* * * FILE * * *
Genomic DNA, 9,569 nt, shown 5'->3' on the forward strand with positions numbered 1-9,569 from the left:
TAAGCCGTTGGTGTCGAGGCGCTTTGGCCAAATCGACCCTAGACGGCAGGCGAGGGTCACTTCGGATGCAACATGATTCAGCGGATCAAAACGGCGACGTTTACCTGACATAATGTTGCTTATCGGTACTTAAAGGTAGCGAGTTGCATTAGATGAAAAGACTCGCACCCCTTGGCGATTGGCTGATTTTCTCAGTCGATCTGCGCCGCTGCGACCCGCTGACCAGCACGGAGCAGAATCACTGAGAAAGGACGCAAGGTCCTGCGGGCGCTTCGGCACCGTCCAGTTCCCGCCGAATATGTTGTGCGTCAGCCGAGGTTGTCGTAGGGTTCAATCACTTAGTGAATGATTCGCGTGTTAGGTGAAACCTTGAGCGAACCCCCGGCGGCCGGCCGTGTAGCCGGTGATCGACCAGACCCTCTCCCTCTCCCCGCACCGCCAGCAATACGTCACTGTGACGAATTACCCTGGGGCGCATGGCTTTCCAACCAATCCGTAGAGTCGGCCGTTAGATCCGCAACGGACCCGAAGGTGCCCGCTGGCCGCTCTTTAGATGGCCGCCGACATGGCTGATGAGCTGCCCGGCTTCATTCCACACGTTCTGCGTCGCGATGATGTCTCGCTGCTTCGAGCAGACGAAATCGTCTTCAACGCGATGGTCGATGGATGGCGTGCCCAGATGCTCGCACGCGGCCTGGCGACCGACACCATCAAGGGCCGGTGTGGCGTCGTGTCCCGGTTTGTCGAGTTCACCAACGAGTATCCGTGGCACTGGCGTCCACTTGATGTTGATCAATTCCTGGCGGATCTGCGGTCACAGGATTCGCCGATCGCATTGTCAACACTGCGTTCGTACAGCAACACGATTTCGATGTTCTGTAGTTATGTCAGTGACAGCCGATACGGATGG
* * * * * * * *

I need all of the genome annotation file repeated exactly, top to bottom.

Genomic DNA, 9,569 nt, shown 5'->3' on the forward strand with positions numbered 1-9,569 from the left:
TAAGCCGTTGGTGTCGAGGCGCTTTGGCCAAATCGACCCTAGACGGCAGGCGAGGGTCACTTCGGATGCAACATGATTCAGCGGATCAAAACGGCGACGTTTACCTGACATAATGTTGCTTATCGGTACTTAAAGGTAGCGAGTTGCATTAGATGAAAAGACTCGCACCCCTTGGCGATTGGCTGATTTTCTCAGTCGATCTGCGCCGCTGCGACCCGCTGACCAGCACGGAGCAGAATCACTGAGAAAGGACGCAAGGTCCTGCGGGCGCTTCGGCACCGTCCAGTTCCCGCCGAATATGTTGTGCGTCAGCCGAGGTTGTCGTAGGGTTCAATCACTTAGTGAATGATTCGCGTGTTAGGTGAAACCTTGAGCGAACCCCCGGCGGCCGGCCGTGTAGCCGGTGATCGACCAGACCCTCTCCCTCTCCCCGCACCGCCAGCAATACGTCACTGTGACGAATTACCCTGGGGCGCATGGCTTTCCAACCAATCCGTAGAGTCGGCCGTTAGATCCGCAACGGACCCGAAGGTGCCCGCTGGCCGCTCTTTAGATGGCCGCCGACATGGCTGATGAGCTGCCCGGCTTCATTCCACACGTTCTGCGTCGCGATGATGTCTCGCTGCTTCGAGCAGACGAAATCGTCTTCAACGCGATGGTCGATGGATGGCGTGCCCAGATGCTCGCACGCGGCCTGGCGACCGACACCATCAAGGGCCGGTGTGGCGTCGTGTCCCGGTTTGTCGAGTTCACCAACGAGTATCCGTGGCACTGGCGTCCACTTGATGTTGATCAATTCCTGGCGGATCTGCGGTCACAGGATTCGCCGATCGCATTGTCAACACTGCGTTCGTACAGCAACACGATTTCGATGTTCTGTAGTTATGTCAGTGACAGCCGATACGGATGG